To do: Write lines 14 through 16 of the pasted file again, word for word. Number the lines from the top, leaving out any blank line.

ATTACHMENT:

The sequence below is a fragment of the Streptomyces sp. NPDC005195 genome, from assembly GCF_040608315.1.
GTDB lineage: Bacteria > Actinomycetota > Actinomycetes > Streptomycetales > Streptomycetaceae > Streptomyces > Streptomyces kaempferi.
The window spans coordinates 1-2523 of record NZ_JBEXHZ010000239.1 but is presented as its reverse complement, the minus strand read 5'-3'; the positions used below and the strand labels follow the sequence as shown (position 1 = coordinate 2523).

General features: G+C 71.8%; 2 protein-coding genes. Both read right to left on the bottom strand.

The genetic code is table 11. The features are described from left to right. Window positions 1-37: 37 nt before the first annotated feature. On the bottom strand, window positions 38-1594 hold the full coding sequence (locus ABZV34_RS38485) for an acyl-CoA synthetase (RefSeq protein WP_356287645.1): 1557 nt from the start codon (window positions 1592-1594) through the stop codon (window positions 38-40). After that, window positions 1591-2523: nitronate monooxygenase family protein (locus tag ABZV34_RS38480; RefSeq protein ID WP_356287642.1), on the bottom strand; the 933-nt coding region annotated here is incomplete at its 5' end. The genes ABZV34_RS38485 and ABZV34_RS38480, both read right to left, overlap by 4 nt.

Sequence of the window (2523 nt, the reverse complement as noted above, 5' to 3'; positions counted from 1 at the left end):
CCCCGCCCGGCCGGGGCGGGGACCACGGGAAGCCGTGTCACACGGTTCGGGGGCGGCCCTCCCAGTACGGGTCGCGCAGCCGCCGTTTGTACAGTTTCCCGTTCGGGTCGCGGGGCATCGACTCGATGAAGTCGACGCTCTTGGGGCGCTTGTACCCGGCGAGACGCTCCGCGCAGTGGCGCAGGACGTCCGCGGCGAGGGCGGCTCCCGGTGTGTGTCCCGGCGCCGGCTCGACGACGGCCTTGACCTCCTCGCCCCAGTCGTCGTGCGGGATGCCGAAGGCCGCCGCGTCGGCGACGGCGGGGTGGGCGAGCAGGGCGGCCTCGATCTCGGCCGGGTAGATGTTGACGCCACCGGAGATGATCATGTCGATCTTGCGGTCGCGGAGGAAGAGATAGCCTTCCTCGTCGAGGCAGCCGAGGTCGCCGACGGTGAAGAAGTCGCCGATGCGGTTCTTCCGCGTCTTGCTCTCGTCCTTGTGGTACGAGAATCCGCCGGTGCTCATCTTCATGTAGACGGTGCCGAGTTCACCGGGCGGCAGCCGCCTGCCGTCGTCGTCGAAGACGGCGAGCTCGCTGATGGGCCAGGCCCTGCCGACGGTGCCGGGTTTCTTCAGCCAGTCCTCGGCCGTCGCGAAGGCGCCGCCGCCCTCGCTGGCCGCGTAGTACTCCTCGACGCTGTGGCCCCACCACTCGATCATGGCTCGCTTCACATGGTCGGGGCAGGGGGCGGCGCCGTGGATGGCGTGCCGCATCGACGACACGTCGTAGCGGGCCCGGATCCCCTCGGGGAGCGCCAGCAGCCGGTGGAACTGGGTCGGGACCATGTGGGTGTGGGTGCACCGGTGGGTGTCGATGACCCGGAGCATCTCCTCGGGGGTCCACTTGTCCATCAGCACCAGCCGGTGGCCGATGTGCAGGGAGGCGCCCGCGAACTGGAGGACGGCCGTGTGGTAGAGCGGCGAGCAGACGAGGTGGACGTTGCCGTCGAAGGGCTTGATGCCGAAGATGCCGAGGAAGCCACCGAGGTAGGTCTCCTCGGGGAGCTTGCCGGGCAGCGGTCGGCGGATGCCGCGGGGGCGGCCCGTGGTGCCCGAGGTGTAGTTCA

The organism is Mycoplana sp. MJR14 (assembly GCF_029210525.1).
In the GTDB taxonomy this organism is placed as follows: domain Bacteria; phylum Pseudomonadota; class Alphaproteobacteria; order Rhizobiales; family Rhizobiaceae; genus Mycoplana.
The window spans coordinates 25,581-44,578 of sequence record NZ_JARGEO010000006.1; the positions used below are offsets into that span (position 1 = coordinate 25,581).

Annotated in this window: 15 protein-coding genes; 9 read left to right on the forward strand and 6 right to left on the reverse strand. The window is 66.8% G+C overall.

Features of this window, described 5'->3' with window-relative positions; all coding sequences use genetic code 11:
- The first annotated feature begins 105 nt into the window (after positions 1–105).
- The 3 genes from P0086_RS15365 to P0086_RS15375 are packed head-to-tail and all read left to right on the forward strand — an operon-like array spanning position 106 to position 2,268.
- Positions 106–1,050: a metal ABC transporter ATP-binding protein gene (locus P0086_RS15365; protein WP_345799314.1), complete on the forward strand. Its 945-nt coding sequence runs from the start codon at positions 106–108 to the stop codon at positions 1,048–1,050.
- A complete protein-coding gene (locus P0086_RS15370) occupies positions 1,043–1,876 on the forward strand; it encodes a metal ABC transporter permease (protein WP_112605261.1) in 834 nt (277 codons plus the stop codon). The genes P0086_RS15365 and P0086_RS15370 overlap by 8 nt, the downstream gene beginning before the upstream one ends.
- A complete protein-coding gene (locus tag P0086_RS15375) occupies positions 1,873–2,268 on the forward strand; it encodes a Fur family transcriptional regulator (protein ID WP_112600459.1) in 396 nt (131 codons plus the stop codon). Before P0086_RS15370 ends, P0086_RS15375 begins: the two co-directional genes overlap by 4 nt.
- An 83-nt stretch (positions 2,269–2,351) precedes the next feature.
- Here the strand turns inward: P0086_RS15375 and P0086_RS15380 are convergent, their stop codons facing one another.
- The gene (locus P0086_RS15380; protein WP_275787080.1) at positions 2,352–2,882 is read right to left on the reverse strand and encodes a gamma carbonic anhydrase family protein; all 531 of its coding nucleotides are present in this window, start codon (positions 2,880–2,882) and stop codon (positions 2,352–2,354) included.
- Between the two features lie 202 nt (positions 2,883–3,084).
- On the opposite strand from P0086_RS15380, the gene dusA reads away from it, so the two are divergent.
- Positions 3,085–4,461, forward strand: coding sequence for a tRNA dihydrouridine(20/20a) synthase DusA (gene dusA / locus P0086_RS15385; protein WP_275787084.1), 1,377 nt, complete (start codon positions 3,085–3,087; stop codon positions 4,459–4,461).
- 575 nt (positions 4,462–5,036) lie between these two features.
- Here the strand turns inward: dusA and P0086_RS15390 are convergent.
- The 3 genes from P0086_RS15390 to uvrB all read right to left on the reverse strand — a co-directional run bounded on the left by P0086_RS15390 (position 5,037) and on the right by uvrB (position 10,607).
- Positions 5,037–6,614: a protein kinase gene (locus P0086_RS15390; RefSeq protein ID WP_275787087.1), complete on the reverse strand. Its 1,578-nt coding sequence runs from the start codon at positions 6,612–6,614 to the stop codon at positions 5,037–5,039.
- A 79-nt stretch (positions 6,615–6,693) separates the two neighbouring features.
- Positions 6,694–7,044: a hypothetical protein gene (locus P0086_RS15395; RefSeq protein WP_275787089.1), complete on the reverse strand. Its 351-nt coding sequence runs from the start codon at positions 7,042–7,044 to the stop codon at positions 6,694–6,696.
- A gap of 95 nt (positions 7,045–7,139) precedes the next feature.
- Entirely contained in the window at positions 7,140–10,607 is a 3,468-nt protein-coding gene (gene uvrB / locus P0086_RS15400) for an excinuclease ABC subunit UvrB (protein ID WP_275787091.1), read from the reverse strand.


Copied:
- The 3 genes from P0086_RS15365 to P0086_RS15375 are packed head-to-tail and all read left to right on the forward strand — an operon-like array spanning position 106 to position 2,268.
- Positions 106–1,050: a metal ABC transporter ATP-binding protein gene (locus P0086_RS15365; protein WP_345799314.1), complete on the forward strand. Its 945-nt coding sequence runs from the start codon at positions 106–108 to the stop codon at positions 1,048–1,050.
- A complete protein-coding gene (locus P0086_RS15370) occupies positions 1,043–1,876 on the forward strand; it encodes a metal ABC transporter permease (protein WP_112605261.1) in 834 nt (277 codons plus the stop codon). The genes P0086_RS15365 and P0086_RS15370 overlap by 8 nt, the downstream gene beginning before the upstream one ends.